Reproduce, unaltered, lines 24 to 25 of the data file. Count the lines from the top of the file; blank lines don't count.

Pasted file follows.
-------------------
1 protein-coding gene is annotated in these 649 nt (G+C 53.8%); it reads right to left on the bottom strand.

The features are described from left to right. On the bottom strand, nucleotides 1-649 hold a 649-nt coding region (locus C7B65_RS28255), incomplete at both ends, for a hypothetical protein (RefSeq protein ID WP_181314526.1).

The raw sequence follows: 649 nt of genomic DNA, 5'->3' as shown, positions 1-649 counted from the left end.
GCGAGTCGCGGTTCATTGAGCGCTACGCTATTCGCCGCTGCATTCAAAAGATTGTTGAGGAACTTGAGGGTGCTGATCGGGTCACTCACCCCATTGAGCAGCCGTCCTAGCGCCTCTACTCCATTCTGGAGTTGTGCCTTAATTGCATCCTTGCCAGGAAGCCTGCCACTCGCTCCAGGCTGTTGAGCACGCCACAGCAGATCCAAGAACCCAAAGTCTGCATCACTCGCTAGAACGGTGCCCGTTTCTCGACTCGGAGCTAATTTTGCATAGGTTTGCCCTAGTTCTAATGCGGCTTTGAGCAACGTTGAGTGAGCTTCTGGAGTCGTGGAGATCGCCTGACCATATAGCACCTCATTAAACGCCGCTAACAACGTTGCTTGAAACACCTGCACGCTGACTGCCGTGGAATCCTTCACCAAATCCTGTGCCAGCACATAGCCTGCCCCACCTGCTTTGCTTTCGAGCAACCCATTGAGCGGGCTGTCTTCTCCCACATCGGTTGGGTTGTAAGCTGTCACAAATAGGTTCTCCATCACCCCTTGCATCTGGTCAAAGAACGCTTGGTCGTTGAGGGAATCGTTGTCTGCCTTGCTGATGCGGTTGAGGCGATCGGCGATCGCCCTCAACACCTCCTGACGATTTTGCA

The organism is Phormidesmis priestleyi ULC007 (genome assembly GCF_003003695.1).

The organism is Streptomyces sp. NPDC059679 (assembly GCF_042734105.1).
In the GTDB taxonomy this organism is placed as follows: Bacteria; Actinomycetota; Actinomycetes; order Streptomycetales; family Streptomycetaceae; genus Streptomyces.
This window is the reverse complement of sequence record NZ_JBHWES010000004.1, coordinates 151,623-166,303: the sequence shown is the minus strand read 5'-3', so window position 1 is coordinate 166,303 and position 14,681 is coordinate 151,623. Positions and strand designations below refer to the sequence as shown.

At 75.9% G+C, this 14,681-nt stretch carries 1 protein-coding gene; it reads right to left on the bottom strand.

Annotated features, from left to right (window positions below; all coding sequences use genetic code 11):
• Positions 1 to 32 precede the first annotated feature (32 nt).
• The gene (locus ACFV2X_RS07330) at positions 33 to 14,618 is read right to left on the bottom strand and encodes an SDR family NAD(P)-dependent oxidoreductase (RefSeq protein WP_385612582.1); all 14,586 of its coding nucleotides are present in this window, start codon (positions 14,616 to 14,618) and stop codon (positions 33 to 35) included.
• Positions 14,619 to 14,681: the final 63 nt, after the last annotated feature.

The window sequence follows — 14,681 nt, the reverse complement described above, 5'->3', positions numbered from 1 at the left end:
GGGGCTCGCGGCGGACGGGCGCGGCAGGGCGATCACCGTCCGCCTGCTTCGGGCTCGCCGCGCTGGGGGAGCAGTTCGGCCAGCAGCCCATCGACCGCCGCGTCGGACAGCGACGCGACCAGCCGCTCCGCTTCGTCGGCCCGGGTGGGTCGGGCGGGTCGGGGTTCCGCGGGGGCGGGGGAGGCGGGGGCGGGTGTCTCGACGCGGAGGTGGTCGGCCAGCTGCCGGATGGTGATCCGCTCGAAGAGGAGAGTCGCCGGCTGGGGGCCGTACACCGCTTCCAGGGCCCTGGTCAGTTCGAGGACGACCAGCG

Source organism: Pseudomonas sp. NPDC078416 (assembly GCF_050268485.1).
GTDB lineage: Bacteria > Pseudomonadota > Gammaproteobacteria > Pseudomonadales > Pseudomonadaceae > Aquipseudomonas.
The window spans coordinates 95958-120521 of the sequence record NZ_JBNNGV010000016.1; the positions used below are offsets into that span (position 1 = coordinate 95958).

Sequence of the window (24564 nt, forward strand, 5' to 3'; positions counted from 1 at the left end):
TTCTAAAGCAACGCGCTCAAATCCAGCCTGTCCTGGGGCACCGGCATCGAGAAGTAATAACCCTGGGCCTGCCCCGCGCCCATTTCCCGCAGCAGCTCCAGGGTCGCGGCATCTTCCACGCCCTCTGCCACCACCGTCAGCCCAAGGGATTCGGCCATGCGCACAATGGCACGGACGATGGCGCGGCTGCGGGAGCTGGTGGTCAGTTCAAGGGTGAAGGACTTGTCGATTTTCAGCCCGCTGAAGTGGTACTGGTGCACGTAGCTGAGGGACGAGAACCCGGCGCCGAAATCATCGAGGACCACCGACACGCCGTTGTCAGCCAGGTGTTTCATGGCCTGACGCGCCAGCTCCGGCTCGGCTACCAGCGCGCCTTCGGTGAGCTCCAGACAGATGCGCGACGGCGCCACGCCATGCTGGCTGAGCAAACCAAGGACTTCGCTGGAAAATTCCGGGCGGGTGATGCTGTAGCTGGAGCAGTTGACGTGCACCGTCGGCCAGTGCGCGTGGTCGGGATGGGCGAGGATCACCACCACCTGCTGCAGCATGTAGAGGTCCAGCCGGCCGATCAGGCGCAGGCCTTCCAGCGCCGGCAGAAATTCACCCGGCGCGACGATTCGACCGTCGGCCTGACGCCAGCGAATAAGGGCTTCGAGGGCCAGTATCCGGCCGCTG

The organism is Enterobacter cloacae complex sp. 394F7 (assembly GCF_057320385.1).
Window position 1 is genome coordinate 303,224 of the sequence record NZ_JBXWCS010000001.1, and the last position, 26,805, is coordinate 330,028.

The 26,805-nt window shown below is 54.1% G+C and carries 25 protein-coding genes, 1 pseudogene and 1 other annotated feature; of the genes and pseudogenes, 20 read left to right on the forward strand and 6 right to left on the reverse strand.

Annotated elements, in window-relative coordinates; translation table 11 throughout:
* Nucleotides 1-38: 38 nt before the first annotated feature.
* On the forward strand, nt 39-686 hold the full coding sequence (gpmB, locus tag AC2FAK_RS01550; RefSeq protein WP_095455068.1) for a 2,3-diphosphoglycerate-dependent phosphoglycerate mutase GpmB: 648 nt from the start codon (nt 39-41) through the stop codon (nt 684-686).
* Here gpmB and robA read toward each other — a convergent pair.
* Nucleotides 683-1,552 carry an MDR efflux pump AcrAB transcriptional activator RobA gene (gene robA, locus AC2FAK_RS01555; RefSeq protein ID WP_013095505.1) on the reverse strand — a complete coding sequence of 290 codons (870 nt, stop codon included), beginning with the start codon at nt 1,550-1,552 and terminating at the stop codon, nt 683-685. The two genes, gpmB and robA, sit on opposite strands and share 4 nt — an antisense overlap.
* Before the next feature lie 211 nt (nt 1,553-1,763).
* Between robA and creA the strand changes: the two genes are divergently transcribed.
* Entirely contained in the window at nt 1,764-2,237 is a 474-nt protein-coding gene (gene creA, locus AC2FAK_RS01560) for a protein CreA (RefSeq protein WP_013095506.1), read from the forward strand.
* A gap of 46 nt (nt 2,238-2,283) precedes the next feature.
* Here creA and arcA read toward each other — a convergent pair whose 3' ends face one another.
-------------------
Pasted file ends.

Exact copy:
Annotated elements, in window-relative coordinates; translation table 11 throughout:
* Nucleotides 1-38: 38 nt before the first annotated feature.